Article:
Some Common Construction Cost Estimate Mistakes

Some Common Construction Cost Estimate Mistakes

Coming up with an accurate estimate is essential to selecting profitable projects and submitting solid bids. Too often, construction companies fail to generate expected profits on a job because they underestimated the costs. And it’s not surprising; estimating isn’t easy. There are some typical construction cost estimate mistakes that account for many inaccurate calculations.

In fact, according to a survey by QuickBooks and TSheets, 1 in 3 construction companies make less profit than they expect to earn based on their initial estimate. If you’re one of them, take a few minutes to review these common construction cost estimate mistakes to help home in on where you’re going wrong.

Estimating Mistakes on Construction Projects

  • Skipping the site visit – Site visits and pre-bid meetings are key opportunities to better understand the scope of the work, ground conditions and other environmental factors, staging space, and more about the job. Survey the site thoroughly and attend any meetings.
  • Incorrect takeoffs – Without an accurate accounting of materials quantities, you can’t possibly arrive at an accurate estimate. There’s some helpful takeoff software available today that can really help you accurately gauge your materials needs.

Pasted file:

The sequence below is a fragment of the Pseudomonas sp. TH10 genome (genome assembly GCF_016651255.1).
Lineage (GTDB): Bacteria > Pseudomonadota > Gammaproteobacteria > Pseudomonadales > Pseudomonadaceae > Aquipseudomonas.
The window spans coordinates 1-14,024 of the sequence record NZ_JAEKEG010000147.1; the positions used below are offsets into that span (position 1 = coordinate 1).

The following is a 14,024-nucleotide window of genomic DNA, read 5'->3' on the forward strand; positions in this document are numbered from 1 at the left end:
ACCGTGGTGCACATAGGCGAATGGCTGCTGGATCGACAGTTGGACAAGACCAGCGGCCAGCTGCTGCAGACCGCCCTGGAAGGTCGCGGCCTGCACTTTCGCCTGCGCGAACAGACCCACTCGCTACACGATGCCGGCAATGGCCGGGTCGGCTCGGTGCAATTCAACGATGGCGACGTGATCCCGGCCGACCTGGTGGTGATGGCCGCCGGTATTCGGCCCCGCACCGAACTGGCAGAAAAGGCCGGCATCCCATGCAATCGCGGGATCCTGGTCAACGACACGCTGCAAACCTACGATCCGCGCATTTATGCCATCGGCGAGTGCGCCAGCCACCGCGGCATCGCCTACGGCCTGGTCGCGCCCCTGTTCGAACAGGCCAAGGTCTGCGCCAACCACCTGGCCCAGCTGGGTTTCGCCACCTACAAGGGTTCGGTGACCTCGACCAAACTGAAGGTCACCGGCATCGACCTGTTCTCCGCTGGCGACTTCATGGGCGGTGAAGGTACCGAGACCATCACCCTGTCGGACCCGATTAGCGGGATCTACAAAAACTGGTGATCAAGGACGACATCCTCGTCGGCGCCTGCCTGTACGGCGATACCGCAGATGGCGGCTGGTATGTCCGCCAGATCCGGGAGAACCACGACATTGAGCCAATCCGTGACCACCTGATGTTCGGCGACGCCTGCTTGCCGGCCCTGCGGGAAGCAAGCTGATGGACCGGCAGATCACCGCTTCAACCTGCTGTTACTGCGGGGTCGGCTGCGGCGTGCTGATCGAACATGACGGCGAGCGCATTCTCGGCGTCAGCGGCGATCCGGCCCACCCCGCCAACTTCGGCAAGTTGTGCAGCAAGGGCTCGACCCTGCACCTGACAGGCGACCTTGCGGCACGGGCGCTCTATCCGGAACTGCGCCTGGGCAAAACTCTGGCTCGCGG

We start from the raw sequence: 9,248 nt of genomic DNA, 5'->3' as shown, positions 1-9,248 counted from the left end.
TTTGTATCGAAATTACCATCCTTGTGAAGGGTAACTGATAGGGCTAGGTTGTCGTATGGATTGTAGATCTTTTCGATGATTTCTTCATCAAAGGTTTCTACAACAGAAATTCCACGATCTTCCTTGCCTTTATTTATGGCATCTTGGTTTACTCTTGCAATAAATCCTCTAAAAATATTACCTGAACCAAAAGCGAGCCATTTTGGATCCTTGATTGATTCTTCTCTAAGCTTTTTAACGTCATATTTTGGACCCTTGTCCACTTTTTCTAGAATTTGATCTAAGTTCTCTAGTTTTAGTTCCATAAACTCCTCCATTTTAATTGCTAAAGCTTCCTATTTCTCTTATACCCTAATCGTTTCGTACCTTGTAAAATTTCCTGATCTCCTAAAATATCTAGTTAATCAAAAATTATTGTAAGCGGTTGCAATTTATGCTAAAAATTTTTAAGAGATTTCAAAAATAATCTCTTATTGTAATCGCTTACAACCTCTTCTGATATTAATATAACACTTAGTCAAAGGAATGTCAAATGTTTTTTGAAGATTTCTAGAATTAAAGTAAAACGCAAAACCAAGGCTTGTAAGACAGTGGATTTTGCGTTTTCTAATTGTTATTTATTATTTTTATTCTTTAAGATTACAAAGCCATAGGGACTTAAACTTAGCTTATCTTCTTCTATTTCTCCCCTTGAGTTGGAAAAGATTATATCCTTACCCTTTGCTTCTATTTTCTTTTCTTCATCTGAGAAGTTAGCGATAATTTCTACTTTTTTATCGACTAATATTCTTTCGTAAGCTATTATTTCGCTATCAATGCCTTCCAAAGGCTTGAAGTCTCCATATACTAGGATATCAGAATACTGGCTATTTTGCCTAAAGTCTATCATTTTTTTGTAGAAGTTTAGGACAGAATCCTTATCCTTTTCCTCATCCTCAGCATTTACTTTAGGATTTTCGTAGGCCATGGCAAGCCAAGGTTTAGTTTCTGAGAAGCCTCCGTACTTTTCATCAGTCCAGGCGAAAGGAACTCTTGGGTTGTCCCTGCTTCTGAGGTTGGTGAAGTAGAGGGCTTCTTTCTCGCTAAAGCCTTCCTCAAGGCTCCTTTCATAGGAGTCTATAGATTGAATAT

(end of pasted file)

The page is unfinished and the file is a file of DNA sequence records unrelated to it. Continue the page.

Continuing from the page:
• Inaccurate labor costs – Labor costs are often the hardest to get right, making them one of the most common construction cost estimate mistakes. Keep detailed records of labor costs from every project, and you’ll soon have good data to assist with this aspect. Also, remember that more experienced workers with higher pay should also be more efficient.
  • Inadequate risk assessment and planning – Every estimate should take into account the foreseeable risks on the job, how you’ll mitigate them, and the contingency plans. And the bigger the risk, the more you should spend on mitigating it.
  • Making uneducated guesses – Estimates by nature involve some guesswork, but it should always be educated guessing. Again, keep detailed records to build up strong historical data to help inform your estimates. And take the time to investigate answers to the questions that come up when you’re doing your calculations.
  • Failing to double check the estimate – Everyone makes mistakes. Review every estimate to ensure that measurements, quantities, costs, and other numbers were entered correctly and that all the math was done right.
  • Not reviewing subcontractor estimates – If your estimate is affected by subcontractor estimates, make sure you look them over too. See that they understand the scope of their work, that they did their due diligence in creating an estimate, and that they got their numbers and math right.

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